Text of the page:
It’s a matter of priorities, marriage or divorce.  But whatever else, let’s get  on with it.  The time for rhetoric is over.


Social Media is swamping us, and we are going under by the sheer weight of it all.  I don’t claim to be familiar with even the half of it, but by all accounts, Facebook, hosted by a strange, totally anonymous and obscenely rich American, bears much of the responsibility for media intrusion, as he was the first geek on the block.  Since then, he has been joined by several others, including Twitter for the boring and self-opinionated, YouTube for the wannabies and Instagram for photos and videos.

Attention has recently been drawn to these social media sites by Donald Trump, the leader of the free world, who uses Twitter  to connect with Twits the world over, it’s called connecting with kindred spirits, and Molly Russell, a 14-year-old girl who, according to her father, committed suicide after viewing  self-harm content on Instagram. His plight has touched a raw nerve, and Molly’s tragic death highlights the real dangers of getting swamped by social media.

Into this frenetic debate steps Mrs. Jackie Doyle-Price MP, who is the minister for mental health and suicide prevention.  Wow!  Hands up who has ever heard of her and her ministry.  It sounds like complete nonsense to me, but her aims may be perfectly laudable if unattainable.  She proposes to tackle social media executives and hold them personally liable if content on their platforms is harmful to children and vulnerable people.  She goes on: “Nothing is off the table.  We could use fines, we could make social media companies much more responsible and apply the full force of the law if we feel they are being negligent in their duty of care to their users.”  All well and good, but a fine won’t bring back a child, and it may be worth remembering that Facebook generated over $40 billion in 2017.  A fine is meaningless.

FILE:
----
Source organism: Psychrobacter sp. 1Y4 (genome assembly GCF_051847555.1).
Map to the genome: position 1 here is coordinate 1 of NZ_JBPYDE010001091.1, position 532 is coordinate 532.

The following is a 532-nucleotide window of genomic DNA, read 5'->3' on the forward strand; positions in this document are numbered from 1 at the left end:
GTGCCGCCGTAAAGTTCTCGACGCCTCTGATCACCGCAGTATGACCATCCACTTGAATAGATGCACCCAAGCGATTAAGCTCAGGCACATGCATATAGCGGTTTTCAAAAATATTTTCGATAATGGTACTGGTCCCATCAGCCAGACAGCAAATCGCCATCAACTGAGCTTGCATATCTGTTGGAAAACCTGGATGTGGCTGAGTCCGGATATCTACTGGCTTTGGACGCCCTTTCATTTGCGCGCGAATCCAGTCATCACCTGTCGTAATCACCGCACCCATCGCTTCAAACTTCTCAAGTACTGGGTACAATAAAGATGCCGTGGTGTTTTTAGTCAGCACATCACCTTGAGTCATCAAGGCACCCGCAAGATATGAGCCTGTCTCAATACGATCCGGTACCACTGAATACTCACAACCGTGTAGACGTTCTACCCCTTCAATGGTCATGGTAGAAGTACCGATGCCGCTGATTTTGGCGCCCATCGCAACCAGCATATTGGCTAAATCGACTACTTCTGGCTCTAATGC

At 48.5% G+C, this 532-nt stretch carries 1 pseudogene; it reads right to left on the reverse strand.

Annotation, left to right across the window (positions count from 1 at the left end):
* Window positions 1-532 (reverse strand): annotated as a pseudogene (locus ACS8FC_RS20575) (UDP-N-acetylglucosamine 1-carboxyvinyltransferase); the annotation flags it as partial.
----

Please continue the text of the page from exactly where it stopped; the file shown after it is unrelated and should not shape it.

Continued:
The lawyer in me would tell her that the burden of proof to prove negligence is nigh on impossible to discharge, even if these social media companies would be willing to engage with the well-meaning minister in the first place, which they would not.  And how do you prove criminal negligence when it is obvious that one man’s meat is another man’s poison?  It’s all in the eye of the beholder, with many shades of grey, and it’s far from black and white.

And finally, if you are making negligence a criminal offence, how do you prove cause and effect?  The problem with Molly was that she was adversely and tragically affected by what she saw, but by the same token, I suspect there are thousands of others watching the same material who are not adversely and tragically affected in the same way.  This means you cannot make it an absolute offence, which makes it pointless.

With respect to Ms. Doyle-Price, this is ministerial posturing, and other than grabbing headlines for a day, it is wishful thinking.  Far better to abolish all social media platforms that do not comply with common decency, otherwise we really do risk going to hell in a handcart.  God help us all, but don’t hold your breath.


It has recently been disclosed that some universities, and I use that term advisedly, are making unconditional offers to hapless school leavers in return for a minimum investment of £30,000 over three years and the promise of a worthless degree at the end of it.  Unconditional offers mean that the leavers are guaranteed a place regardless of entry results such as ‘A’ levels or any other test of their academic prowess.

One cannot get away from the nagging suspicion that these unconditional offers are being made by ‘new’ universities which wouldn’t otherwise be able to meet their quotas or indeed justify their very existence without them, but whilst we cling to the absurd mantra that everybody is entitled to a place at university regardless of ability, these third-rate institutions will find a market of sorts.  It is also instructive to note that of the top ten universities making more than half of their offers unconditional last year, all were ‘new’.  The biggest offender was the University of Suffolk, which made a staggering 83.8% of its offers unconditional.

But it gets worse. More first class degrees are being handed out like confetti at a wedding than ever before, and last year, across the board, more firsts were awarded than 2:2s and thirds combined.  It risks devaluing the entire ethos of higher education, and as W.S. Gilbert wrote: “When everyone is somebody, then no one’s anybody.”  Put another way, it’s dumbing down for dummies, and universities are not supposed to be pandering to dummies.

According to Nicola Dandridge, chief executive of the Office for Students, “it is fundamentally important that degrees hold their value over time.  There has been a significant and unexplained grade inflation since 2010, which risks undermining public confidence in our higher education system.”